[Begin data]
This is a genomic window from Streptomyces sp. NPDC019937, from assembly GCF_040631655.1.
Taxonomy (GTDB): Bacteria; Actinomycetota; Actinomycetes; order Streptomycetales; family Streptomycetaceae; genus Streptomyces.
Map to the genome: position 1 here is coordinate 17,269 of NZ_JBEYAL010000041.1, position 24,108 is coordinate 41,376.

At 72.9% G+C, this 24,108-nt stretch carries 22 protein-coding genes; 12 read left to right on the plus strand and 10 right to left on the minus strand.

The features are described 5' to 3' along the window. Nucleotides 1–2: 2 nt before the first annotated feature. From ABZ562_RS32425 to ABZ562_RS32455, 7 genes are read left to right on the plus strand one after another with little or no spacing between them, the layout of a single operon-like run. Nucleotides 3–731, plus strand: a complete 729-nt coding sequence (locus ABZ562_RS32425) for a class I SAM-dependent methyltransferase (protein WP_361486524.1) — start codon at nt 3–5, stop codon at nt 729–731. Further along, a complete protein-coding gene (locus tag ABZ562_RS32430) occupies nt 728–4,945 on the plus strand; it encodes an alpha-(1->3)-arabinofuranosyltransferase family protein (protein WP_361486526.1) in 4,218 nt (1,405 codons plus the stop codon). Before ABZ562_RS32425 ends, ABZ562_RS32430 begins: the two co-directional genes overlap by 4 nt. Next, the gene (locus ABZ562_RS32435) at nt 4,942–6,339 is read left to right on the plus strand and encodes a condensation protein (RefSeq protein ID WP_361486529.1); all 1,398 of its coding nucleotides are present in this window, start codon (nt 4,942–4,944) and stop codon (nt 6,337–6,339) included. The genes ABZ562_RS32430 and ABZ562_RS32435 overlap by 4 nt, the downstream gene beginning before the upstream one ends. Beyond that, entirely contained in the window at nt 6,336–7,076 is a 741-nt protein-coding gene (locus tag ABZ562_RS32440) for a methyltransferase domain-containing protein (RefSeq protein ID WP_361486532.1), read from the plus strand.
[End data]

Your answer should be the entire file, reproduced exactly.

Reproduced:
This is a genomic window from Streptomyces sp. NPDC019937, from assembly GCF_040631655.1.
Taxonomy (GTDB): Bacteria; Actinomycetota; Actinomycetes; order Streptomycetales; family Streptomycetaceae; genus Streptomyces.
Map to the genome: position 1 here is coordinate 17,269 of NZ_JBEYAL010000041.1, position 24,108 is coordinate 41,376.

At 72.9% G+C, this 24,108-nt stretch carries 22 protein-coding genes; 12 read left to right on the plus strand and 10 right to left on the minus strand.

The features are described 5' to 3' along the window. Nucleotides 1–2: 2 nt before the first annotated feature. From ABZ562_RS32425 to ABZ562_RS32455, 7 genes are read left to right on the plus strand one after another with little or no spacing between them, the layout of a single operon-like run. Nucleotides 3–731, plus strand: a complete 729-nt coding sequence (locus ABZ562_RS32425) for a class I SAM-dependent methyltransferase (protein WP_361486524.1) — start codon at nt 3–5, stop codon at nt 729–731. Further along, a complete protein-coding gene (locus tag ABZ562_RS32430) occupies nt 728–4,945 on the plus strand; it encodes an alpha-(1->3)-arabinofuranosyltransferase family protein (protein WP_361486526.1) in 4,218 nt (1,405 codons plus the stop codon). Before ABZ562_RS32425 ends, ABZ562_RS32430 begins: the two co-directional genes overlap by 4 nt. Next, the gene (locus ABZ562_RS32435) at nt 4,942–6,339 is read left to right on the plus strand and encodes a condensation protein (RefSeq protein ID WP_361486529.1); all 1,398 of its coding nucleotides are present in this window, start codon (nt 4,942–4,944) and stop codon (nt 6,337–6,339) included. The genes ABZ562_RS32430 and ABZ562_RS32435 overlap by 4 nt, the downstream gene beginning before the upstream one ends. Beyond that, entirely contained in the window at nt 6,336–7,076 is a 741-nt protein-coding gene (locus tag ABZ562_RS32440) for a methyltransferase domain-containing protein (RefSeq protein ID WP_361486532.1), read from the plus strand.